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Options to CD Laddering that can provide a good return on your money.
CD or Certificate of Deposits are FDIC insured instruments for short term investing. They allow you to lock up your money for 3 months to 6 years in exchange of a fixed interest rates. Although some banks offer variable rates CDs, generally these earn a fixed rate.
CD laddering or staggering are terms used to describe an investment style using CDs. Basically, you invest different sums of money with varying maturities dates. The money earns a return via a locked interest rate.
There is very little risk when CD laddering. Typically, these are insured by the FDIC at the bank where you make your deposits. The insurance, like saving accounts, is up to $250,000 per person. Because there is little risk, these investments don’t generate a lot of return.
Uses for a CD Laddering
People use CD laddering for short term investments because they plan to use the funds shortly. Some people put their emergency fund’s money on a CD ladder. Savings for a down payment on real estate can be placed on a CD ladder. Also, for people who don’t want to place their money on the stock market, a CD ladder can be an appropriate vehicle.
If you decide on a CD or High Yield Savings account to place your money, CIT Bank offers very competitive rates. CIT is a member of the FDIC, so your deposit is insured.
Although a CD Ladder can be used for the purposes above, there are other short term instruments that can earn a better return than a CD ladder. These instruments may experience some fluctuations and have more risk than CDs. In return for some risk, you can earn more interest/return.
Alternatives to CD Laddering
There are some options to invest your money for short term and earn interest and dividends. These options are all related to market investing, therefore you won’t have the security of FDIC insurance. However, these alternatives are relatively low risk and in some cases will give you a return higher than CDs.
One advantage these instruments have over CDs is that your money is not locked up. But, the main difference is that there will be some market risk. So, you may get higher reward/return in exchange for more risk.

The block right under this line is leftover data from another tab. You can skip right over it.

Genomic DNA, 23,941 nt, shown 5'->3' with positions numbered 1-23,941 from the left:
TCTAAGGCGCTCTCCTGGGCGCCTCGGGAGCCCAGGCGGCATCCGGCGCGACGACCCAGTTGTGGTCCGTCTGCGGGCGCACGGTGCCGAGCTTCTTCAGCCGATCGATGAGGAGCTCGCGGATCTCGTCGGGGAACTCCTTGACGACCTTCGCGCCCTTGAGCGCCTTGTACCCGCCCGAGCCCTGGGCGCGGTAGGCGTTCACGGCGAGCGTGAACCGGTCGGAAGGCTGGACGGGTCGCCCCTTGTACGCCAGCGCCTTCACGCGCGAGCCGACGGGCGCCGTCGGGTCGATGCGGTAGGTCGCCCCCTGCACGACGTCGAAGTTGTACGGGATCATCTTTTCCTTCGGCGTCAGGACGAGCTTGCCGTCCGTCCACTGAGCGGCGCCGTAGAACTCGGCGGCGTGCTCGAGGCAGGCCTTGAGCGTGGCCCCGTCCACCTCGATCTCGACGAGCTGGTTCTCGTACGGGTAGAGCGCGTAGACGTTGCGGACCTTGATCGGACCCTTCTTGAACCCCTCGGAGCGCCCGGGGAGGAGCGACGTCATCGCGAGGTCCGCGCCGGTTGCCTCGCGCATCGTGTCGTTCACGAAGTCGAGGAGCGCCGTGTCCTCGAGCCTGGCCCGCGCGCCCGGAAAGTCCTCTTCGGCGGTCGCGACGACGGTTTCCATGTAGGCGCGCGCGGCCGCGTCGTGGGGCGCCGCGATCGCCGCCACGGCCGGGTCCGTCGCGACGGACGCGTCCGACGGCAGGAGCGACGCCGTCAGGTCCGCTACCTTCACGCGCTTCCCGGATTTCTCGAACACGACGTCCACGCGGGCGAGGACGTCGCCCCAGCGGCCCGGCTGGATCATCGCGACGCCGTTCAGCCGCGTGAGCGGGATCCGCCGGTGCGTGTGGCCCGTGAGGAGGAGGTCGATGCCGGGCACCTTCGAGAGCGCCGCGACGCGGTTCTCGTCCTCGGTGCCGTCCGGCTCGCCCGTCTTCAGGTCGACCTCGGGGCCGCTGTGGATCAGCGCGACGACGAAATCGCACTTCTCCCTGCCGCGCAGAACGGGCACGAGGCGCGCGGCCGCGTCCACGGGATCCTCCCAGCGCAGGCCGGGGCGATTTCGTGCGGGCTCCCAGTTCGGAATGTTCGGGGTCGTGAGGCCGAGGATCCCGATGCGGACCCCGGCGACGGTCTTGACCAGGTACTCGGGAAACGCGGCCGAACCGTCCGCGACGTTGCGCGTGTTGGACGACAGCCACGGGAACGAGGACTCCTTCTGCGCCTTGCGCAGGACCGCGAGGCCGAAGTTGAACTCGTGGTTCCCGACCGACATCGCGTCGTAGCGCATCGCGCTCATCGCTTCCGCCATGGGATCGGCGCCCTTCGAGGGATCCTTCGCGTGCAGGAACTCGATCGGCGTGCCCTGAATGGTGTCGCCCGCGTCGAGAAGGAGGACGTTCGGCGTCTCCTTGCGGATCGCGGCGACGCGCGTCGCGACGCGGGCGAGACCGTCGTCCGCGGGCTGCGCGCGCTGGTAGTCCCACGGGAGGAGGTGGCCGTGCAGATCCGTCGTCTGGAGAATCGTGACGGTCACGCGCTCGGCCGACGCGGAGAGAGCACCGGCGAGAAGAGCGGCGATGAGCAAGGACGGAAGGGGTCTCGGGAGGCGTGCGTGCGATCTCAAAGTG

Your goals – decide on your goals for investing on a CD Laddering. If you really need to lock up your money, need insurance and are happy with the interest rate, go ahead with the CDs. But, if you are flexible consider these ideas.
What you need to think about when evaluating alternatives to CD Ladders
- Your short/long term goals (needs)
- Liquidity of the alternatives
- Your risk appetite
- Your time horizon
Money Market Account vs CD Ladder
Money markets are financial instruments with high liquidity and short term maturities. You can invest in them at banks and also at mutual funds and brokerage companies.
Need your money?
A money market account is liquid. You aren’t tied up to a fixed term
Want return on your money?
A money market can earn you more than regular savings or CDs.
Some of the money market accounts are FDIC insured, just check with your bank or broker.
Ok, so you’re ready and convinced. Where do you invest in Money Market.
Here are my favorite places to invest in a money market or any other instrument.
Vanguard is my favorite because of it’s very low fees and mutual and index funds varieties. Fidelity and Schwab are good choices too. For example, Vanguard offers two Money Markets, a Federal money market and a Prime money market. Both options look to provide income and preserve capital, these are taxable accounts.
Currently, money markets rates are close to CDs rates, but you don’t lock your money up. You do run some risks.
US Bonds Mutual Fund vs CD Ladder
For people who don’t mind getting a little riskier, the US Treasury securities funds provide income with low risks. You can cash out your money at any time or set up a time frame on your own, like 6 months or 1 year.
Sticking with Vanguard, but you can also find this asset class at other brokerage houses, consider the agencies funds. My two favorites are the TIPS, Treasury Inflation Protection securities and the Long term bond.
These two funds invest in agencies and US government backed securities. The goal is to provide income with little volatility. These funds or ETFs are not insured, just the securities they invest in are government backed.
Tax Exempt Municipal Fund vs CD Ladder
Going further on the risk spectrum, tax exempt municipal funds offer income at a higher risk level. These funds invest in state bond issues. States like California, New York and Massachusetts are among the most popular.
The funds invest in municipal bond offerings from a state, also known as Munis. The underlying securities are tax exempt from state taxes, which makes it more appealing to high tax bracket investors. These funds earn a higher return than CDs, but also you incur higher risks.
The Bottom Line
I’m not advocating against investing in CD laddering. I’m just recommending to look at other instruments that although not insured, can give you a better return for some risk.
As you can see, there are other short term ways for investing your money and earning income, besides CDs. I understand some of you like CDs for safety and a locked rate. However, if you can’t stomach the risks that comes with the alternatives above, than CDs are fine.
CIT Bank has CD options that are no-penalty CDs. If you decide that it’s best to place your money temporarily on an insured account, explore some of the options.
Review the options and consider them before locking your money away for some time. If you have a lot of money to invest, then you definitely should look at alternatives to CDs laddering. Remember to invest informed.